Wednesday, 12 February 2014

“To Not Be, Not To Not Be" (Explained)

So this is how I explained the whole “To Not Be, Not To Not Be” to our Betty on the way back from the first night of Hamlet…

Life or death! That’s what it boils down to. 

Is it better to put up with all the bog-water what people drop on you? Or to take a swing at them even if they end up knocking your block off! So basically “Put up or be shut up!” As dead as a doornail, pushing up the daisies and resting in peace. No, better than resting. Completely free from all the pains you get in life - like when your back gives out if you do any heavy lifting (or like my having to listen to you going on and on about it) 

(Course I didn’t say that bit to her)

Now, there’s something I wouldn’t half wish for! To be dead and having a right good kip! And while kipping having some lovely dreams (Like that one I have about me and the barmaid from the Duke’s Head!) 

(Didn’t say that bit to our Betty either or else there would have been a whole world of pain!) 

Ah! But then that’s the problem ain’t it!  Exactly what do we dream about when we’ve popped our clogs? Makes you stop and think don’t it! And it’s that stopping and thinking what makes living to a ripe old age be such a ripe old pain in the Arras! 

Think about it! Would you put up with all the problems we have in life? Like Old Man Turner always having a go at us for not paying the rent? Or Nelly Punkwit making out she’s so much better than you just cause she’s still got five of her own teeth? (Or the barmaid at the Duke’s Head slapping me every time I so much as say hello!) Or Paying taxes or cow towing to all those toffs swanning up here from the West End? Why put up with all that when one quick slash from a naked blade would set you up with a nice quiet after-life?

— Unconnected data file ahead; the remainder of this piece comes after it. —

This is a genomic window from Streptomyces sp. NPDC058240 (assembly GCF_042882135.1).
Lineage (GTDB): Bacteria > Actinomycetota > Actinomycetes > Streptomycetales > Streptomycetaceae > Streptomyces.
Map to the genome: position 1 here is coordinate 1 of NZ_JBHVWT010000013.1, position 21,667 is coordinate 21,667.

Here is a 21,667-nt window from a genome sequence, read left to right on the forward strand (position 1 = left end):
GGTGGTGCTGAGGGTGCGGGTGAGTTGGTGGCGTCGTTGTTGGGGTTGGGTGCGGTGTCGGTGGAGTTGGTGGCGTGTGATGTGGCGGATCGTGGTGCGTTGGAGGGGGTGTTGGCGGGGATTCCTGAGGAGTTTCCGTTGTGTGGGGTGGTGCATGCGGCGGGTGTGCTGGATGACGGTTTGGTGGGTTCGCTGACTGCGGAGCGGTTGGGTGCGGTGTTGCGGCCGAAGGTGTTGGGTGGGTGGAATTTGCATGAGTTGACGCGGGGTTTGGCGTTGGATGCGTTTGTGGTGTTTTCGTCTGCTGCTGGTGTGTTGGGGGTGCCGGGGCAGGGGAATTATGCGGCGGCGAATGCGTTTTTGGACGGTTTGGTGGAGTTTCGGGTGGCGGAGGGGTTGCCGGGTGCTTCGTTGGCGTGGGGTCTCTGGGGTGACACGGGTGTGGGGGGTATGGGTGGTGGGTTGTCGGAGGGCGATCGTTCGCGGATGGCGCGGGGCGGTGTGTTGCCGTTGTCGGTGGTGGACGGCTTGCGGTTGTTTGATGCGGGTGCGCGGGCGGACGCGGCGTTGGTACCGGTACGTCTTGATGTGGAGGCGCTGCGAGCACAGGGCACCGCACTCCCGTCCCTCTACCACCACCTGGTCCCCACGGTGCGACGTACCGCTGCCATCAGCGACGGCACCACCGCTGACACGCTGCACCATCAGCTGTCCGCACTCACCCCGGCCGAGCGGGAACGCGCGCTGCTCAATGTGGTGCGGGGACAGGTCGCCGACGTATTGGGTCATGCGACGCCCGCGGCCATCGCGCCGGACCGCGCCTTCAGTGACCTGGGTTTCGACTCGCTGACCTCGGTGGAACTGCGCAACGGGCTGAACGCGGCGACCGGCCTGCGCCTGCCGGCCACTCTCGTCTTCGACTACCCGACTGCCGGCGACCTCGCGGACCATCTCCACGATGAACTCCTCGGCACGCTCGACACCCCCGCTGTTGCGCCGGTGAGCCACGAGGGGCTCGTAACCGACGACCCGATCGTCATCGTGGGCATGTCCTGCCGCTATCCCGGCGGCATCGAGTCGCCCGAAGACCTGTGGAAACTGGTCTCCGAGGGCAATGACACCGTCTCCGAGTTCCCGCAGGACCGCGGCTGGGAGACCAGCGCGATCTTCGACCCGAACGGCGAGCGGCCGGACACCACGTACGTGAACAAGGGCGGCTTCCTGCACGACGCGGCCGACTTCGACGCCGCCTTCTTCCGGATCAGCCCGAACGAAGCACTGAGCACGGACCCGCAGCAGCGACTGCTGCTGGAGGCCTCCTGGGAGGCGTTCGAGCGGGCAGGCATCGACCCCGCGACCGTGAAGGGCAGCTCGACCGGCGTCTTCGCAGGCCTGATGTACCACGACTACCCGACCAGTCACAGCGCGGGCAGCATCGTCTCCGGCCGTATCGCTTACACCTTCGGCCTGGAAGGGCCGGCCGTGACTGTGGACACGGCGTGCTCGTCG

Who would bear his fardels (certainly not me in my condition) and live with all that? Except… Except for the fact that if you were to top yourself something even worse might happen to you ‘after’ death! (Yes! Even worse that Nelly Punkwit!) Because let’s face it, when was the last time you had a chat with someone who’d passed over? 
“Oh! Hello our Nan! How are things with you?” 
“Oh, just fine dear! It’s lovely up here. I was only saying to that Angel Gabriel yesterday…”
You see it’s that not knowing that muddies the water. Call me a coward if you like but I say “You know what? I think I’d rather stick with Old Turner and his tongue lashing than meet Old Nick and his pointy pitchfork!” (Because I don’t want that anywhere near my fardels! Thank you very much!)

And so it is that no matter how red you get in the face you’ll always end up a cowardly-custard yellow! And why people heading for Peckham Rye often get lost in Acton! (Or summit like that!)

Daniel Smallpiece, Firkin Bottom Knocker (Retired), London 1601ish

Thursday, 6 February 2014

Monty Python - Hospital For Over Acting

Quote #039

"There are more things in heaven and earth, Horatio,
Than are dreamt of in your philosophy"
Hamlet - 'Hamlet', Act I Scene 4

All the World's a MOOC

What's a MOOC?

It's a Massive Online Open Course (no joke) and I have been once more indulging my love of Shakespeare by trying one out with the relatively new FurtureLearn.

The course I'm currently enjoying is called 'Shakespeare's Hamlet' and is run in partnership with the University of Birmingham's Shakespeare Institute at Stratford upon Avon. My review of the first night of Hamlet in an earlier Blog entry was an exercise on the course. Unfortunately there are only two more weeks but you may still be able to join or if they should repeat it I would recommend it to anyone.

If not then there is also another Shakespeare course coming up in March called 'Shakespeare and his World' which is coordinated by the University of Warwick and the Shakespeare Birthplace Trust.

So if you want to learn more about Billy-Boy Bard come and join the party...